At any given time, we are responding to over 30 emergency situations. We provide life-saving essentials in the immediate aftermath of a natural disaster and to people affected by conflict, as well as long-term development support. You can help.
Europe's new plan for investing in Africa will see EU development support being channelled through private companies. Here we look at what the EU must do to ensure those funds actually go to the people aid is meant to help.
Oxfam joins a group of civil society organisations in expressing a number of concerns regarding t
The African Union (AU) has set out a clear vision through agenda 2063.
The budget deal struck by EU governments, the European Parliament and the European Commission promises more funds for the EU’s external action, but diverts money from those most in need, warn development and humanitarian organizations.
This briefing includes recommendations for how Development Finance Institutions (DFIs) can take a much-needed and overdue proactive role in ensuring tax payments and domestic resource mobilization in developing countries follow from their investment decisions.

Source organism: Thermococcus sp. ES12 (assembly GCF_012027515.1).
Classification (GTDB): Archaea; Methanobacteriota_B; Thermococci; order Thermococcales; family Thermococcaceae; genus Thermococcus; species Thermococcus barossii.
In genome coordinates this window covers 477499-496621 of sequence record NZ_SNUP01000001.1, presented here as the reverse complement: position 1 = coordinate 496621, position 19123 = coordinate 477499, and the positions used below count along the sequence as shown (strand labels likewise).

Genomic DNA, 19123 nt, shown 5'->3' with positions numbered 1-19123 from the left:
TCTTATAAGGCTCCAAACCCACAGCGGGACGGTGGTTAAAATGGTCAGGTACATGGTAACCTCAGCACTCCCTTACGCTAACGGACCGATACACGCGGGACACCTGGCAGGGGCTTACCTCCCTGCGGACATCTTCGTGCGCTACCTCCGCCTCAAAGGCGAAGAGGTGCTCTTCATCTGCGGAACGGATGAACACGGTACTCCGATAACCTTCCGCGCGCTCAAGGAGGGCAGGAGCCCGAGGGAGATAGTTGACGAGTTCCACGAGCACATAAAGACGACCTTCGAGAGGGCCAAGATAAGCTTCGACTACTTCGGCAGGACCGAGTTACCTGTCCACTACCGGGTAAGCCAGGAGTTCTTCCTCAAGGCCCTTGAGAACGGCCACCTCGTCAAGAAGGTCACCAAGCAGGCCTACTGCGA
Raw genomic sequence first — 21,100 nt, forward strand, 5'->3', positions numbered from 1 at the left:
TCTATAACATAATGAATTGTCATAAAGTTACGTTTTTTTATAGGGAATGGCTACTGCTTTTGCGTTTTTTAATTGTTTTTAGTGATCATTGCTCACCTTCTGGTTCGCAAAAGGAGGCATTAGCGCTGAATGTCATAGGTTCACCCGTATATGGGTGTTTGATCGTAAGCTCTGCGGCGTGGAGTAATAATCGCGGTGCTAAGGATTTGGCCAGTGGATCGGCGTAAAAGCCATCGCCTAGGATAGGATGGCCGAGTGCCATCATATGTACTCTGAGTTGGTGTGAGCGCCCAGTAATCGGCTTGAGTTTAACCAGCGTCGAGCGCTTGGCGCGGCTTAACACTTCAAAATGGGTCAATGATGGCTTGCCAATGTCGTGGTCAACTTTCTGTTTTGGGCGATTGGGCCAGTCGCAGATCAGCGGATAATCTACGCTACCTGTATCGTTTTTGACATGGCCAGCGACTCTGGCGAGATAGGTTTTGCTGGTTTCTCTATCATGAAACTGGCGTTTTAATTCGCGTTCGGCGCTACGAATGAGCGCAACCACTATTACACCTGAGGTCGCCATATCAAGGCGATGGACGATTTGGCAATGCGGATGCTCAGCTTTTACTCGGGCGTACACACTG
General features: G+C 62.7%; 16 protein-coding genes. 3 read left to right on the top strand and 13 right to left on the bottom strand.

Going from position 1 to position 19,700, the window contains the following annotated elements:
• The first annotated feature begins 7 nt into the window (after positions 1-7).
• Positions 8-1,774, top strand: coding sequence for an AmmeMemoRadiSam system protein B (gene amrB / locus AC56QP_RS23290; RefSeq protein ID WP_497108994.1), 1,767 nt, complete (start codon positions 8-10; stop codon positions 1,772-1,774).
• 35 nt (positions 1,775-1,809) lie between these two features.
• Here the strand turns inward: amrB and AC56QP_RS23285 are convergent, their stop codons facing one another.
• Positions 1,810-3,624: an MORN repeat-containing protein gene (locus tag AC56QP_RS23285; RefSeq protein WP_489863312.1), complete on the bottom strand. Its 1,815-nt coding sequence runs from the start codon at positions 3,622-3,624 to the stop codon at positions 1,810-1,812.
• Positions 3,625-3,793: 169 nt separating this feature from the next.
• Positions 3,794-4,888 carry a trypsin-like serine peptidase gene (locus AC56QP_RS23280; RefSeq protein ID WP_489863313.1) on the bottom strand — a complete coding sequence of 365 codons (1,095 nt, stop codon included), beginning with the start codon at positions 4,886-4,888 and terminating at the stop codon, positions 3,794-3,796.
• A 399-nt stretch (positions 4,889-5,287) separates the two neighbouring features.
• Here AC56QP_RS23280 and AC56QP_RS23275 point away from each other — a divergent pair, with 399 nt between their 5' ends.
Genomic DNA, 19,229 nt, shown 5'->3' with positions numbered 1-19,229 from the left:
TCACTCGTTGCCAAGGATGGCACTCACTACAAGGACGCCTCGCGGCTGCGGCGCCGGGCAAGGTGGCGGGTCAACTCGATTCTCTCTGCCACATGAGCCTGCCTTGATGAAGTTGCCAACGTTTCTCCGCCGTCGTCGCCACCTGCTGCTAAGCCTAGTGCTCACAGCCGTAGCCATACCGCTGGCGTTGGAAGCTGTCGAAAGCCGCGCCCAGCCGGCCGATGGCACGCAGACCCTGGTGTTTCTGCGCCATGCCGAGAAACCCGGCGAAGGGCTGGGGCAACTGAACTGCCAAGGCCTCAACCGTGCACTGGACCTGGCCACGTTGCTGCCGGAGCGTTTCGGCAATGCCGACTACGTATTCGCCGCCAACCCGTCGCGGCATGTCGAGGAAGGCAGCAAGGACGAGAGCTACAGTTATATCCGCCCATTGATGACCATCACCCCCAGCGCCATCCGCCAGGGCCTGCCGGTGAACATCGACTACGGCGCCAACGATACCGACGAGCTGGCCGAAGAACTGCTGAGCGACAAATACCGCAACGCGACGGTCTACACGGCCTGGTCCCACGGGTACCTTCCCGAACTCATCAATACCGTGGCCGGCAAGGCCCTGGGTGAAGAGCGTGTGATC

This briefing examines reported international public climate finance flows, taking into account the funding commitments of developed countries. Oxfam’s analysis finds that the most vulnerable people and communities are being neglected by funds that should be helping them.
Development NGOs Oxfam, ONE and Plan international welcomed a European Parliament vote to reject proposed cuts and to increase of the EU's external spending, supporting for the fight to end extreme poverty.
Oxfam congratulates António Guterres on his appointment to what is arguably one of most challenging jobs on the planet. Mr. Guterres brings a wealth of experience and leadership to the role to guide the UN in the years to come.
Over the past six years, the International Finance Corporation has channelled over $50bn to the financial sector. However, the evidence continues to grow that this private sector arm of the World Bank Group has little control over how a great deal of this money is spent.